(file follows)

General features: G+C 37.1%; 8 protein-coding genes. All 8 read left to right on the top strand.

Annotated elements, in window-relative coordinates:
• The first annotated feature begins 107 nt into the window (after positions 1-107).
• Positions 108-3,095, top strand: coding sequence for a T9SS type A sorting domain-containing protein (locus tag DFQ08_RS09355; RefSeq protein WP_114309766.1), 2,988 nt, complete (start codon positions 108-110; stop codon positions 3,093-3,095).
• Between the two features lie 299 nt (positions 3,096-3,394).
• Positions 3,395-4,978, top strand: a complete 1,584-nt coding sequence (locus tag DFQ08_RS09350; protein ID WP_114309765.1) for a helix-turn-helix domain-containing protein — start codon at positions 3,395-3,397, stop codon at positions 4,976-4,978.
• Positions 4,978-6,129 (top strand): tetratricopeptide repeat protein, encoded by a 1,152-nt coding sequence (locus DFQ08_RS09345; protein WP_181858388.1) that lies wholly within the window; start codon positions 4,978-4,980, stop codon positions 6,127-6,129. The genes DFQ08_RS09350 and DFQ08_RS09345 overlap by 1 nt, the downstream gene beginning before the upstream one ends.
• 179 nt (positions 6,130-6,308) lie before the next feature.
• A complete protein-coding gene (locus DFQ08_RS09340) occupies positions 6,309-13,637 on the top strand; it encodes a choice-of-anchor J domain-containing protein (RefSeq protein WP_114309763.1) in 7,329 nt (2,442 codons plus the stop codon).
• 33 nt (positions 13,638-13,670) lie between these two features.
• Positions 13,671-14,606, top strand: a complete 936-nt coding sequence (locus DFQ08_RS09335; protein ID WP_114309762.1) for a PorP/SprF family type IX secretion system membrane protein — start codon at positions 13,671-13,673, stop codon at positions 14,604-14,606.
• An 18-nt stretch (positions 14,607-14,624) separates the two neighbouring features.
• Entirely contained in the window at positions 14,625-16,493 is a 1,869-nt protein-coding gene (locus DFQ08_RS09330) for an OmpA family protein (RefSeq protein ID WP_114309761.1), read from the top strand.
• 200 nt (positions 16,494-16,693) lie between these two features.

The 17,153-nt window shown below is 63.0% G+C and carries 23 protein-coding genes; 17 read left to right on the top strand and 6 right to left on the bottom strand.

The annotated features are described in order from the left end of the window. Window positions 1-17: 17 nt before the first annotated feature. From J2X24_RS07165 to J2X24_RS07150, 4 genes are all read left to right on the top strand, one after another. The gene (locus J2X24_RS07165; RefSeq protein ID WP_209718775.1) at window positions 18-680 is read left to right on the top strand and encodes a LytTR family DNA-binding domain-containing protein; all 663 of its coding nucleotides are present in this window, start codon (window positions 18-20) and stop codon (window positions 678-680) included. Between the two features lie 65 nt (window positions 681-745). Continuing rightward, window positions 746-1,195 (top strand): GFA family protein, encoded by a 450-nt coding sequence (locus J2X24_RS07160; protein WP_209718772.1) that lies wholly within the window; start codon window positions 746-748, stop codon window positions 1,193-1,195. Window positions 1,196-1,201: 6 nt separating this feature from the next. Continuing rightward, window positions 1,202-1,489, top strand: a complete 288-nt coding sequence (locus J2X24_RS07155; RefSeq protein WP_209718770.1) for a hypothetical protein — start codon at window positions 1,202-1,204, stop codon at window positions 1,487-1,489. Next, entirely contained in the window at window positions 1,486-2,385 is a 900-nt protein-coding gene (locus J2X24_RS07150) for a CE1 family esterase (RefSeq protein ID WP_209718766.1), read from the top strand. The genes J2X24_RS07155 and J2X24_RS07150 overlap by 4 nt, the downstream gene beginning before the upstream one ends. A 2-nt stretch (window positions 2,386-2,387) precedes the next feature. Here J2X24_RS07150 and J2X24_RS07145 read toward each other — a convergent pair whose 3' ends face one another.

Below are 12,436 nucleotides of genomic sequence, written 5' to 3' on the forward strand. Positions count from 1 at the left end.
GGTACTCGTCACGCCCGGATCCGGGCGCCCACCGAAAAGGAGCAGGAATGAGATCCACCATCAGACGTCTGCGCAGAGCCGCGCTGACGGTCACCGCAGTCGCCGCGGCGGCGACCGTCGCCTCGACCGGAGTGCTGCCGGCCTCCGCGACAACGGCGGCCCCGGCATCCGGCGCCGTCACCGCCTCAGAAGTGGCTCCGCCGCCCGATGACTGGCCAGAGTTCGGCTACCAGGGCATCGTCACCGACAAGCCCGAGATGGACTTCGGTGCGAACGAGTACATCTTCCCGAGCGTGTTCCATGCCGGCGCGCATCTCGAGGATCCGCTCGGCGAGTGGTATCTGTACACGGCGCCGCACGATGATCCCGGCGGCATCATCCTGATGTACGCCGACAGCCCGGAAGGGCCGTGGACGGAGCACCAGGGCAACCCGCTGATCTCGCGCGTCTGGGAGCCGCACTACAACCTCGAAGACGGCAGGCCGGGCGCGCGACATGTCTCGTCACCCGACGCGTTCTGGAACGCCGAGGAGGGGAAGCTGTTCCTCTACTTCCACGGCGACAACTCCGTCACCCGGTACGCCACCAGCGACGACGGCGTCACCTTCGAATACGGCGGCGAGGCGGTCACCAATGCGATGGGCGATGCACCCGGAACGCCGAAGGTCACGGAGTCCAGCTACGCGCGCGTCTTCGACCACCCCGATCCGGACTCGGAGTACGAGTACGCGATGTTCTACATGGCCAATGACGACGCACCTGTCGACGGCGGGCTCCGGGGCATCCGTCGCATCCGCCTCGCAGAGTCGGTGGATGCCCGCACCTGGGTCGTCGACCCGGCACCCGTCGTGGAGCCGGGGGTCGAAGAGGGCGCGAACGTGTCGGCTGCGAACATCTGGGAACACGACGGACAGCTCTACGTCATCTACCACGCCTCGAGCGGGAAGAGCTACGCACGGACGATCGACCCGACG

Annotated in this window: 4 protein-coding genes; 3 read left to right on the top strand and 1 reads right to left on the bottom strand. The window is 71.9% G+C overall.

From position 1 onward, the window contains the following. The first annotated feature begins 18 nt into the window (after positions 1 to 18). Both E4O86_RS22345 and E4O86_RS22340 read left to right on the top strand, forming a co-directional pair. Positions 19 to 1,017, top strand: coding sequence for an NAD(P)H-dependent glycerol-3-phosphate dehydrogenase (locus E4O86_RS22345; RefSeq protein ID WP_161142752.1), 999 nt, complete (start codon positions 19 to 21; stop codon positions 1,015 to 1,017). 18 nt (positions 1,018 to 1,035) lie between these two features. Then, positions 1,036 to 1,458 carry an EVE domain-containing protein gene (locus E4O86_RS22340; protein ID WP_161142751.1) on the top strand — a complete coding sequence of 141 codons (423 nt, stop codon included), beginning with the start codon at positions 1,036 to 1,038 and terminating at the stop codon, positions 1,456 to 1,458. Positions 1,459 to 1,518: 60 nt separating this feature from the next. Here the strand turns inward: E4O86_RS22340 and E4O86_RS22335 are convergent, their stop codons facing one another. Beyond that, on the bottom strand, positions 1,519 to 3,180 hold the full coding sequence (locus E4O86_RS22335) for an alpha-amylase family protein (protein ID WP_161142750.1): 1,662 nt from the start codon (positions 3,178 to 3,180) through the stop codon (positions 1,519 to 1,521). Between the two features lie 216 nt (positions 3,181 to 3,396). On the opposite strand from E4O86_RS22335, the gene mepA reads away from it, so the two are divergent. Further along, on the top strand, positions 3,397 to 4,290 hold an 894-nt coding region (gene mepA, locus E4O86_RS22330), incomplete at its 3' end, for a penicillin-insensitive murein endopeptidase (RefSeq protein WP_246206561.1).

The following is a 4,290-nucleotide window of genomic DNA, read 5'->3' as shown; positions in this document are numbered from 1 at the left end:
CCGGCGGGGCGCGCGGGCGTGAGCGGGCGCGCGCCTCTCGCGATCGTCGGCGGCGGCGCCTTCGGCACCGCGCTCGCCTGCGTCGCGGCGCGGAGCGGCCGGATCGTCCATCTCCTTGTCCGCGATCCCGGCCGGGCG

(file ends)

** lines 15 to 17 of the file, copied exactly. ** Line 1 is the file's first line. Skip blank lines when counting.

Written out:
The 17,153-nt window shown below is 63.0% G+C and carries 23 protein-coding genes; 17 read left to right on the top strand and 6 right to left on the bottom strand.

The annotated features are described in order from the left end of the window. Window positions 1-17: 17 nt before the first annotated feature. From J2X24_RS07165 to J2X24_RS07150, 4 genes are all read left to right on the top strand, one after another. The gene (locus J2X24_RS07165; RefSeq protein ID WP_209718775.1) at window positions 18-680 is read left to right on the top strand and encodes a LytTR family DNA-binding domain-containing protein; all 663 of its coding nucleotides are present in this window, start codon (window positions 18-20) and stop codon (window positions 678-680) included. Between the two features lie 65 nt (window positions 681-745). Continuing rightward, window positions 746-1,195 (top strand): GFA family protein, encoded by a 450-nt coding sequence (locus J2X24_RS07160; protein WP_209718772.1) that lies wholly within the window; start codon window positions 746-748, stop codon window positions 1,193-1,195. Window positions 1,196-1,201: 6 nt separating this feature from the next. Continuing rightward, window positions 1,202-1,489, top strand: a complete 288-nt coding sequence (locus J2X24_RS07155; RefSeq protein WP_209718770.1) for a hypothetical protein — start codon at window positions 1,202-1,204, stop codon at window positions 1,487-1,489. Next, entirely contained in the window at window positions 1,486-2,385 is a 900-nt protein-coding gene (locus J2X24_RS07150) for a CE1 family esterase (RefSeq protein ID WP_209718766.1), read from the top strand. The genes J2X24_RS07155 and J2X24_RS07150 overlap by 4 nt, the downstream gene beginning before the upstream one ends. A 2-nt stretch (window positions 2,386-2,387) precedes the next feature. Here J2X24_RS07150 and J2X24_RS07145 read toward each other — a convergent pair whose 3' ends face one another.

Below are 12,436 nucleotides of genomic sequence, written 5' to 3' on the forward strand. Positions count from 1 at the left end.